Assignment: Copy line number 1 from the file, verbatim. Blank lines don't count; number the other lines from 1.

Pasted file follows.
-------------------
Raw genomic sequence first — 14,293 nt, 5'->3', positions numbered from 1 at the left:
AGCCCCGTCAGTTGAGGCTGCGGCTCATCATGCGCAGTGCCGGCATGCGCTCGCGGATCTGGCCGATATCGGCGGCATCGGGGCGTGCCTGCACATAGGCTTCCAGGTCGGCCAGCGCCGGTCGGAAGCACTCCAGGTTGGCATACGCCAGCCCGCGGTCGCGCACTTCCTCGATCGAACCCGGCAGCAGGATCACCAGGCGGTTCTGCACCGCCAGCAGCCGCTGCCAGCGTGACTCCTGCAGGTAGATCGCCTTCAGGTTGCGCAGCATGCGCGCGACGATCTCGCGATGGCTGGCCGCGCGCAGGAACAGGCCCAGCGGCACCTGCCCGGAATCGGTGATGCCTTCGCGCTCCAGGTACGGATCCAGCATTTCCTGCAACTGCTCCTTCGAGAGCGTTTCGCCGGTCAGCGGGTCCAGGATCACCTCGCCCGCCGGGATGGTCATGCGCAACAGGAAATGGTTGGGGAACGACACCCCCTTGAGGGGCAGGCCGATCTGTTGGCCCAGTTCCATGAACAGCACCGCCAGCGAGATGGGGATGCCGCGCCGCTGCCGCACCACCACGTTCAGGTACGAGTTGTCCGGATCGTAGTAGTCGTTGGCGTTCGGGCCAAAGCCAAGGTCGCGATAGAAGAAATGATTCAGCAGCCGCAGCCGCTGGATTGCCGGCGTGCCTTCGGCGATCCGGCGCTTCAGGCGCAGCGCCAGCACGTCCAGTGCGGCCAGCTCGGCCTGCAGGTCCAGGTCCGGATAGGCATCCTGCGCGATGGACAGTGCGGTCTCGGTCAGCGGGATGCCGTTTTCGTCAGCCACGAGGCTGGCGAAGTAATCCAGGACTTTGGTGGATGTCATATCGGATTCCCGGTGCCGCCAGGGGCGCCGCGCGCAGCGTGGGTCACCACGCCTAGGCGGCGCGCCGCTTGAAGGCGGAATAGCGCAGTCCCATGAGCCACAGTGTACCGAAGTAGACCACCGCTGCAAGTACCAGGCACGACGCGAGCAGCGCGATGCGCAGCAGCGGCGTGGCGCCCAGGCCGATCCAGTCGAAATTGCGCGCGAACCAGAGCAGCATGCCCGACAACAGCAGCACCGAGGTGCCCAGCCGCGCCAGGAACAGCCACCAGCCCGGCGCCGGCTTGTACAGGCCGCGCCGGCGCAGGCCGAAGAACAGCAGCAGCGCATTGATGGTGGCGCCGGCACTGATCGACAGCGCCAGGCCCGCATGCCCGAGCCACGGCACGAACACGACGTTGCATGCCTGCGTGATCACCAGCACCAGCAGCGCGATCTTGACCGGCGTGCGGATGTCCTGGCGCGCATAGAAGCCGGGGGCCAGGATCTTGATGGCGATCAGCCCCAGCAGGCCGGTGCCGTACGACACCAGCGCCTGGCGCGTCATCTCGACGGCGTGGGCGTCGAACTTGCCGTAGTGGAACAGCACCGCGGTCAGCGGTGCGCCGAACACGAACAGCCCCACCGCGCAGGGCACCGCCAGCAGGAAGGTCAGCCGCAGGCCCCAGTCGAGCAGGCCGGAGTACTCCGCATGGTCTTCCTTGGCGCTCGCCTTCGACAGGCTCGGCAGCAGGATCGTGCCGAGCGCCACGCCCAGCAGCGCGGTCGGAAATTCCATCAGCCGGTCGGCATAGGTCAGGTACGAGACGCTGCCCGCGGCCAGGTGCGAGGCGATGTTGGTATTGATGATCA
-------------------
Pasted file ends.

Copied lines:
Raw genomic sequence first — 14,293 nt, 5'->3', positions numbered from 1 at the left: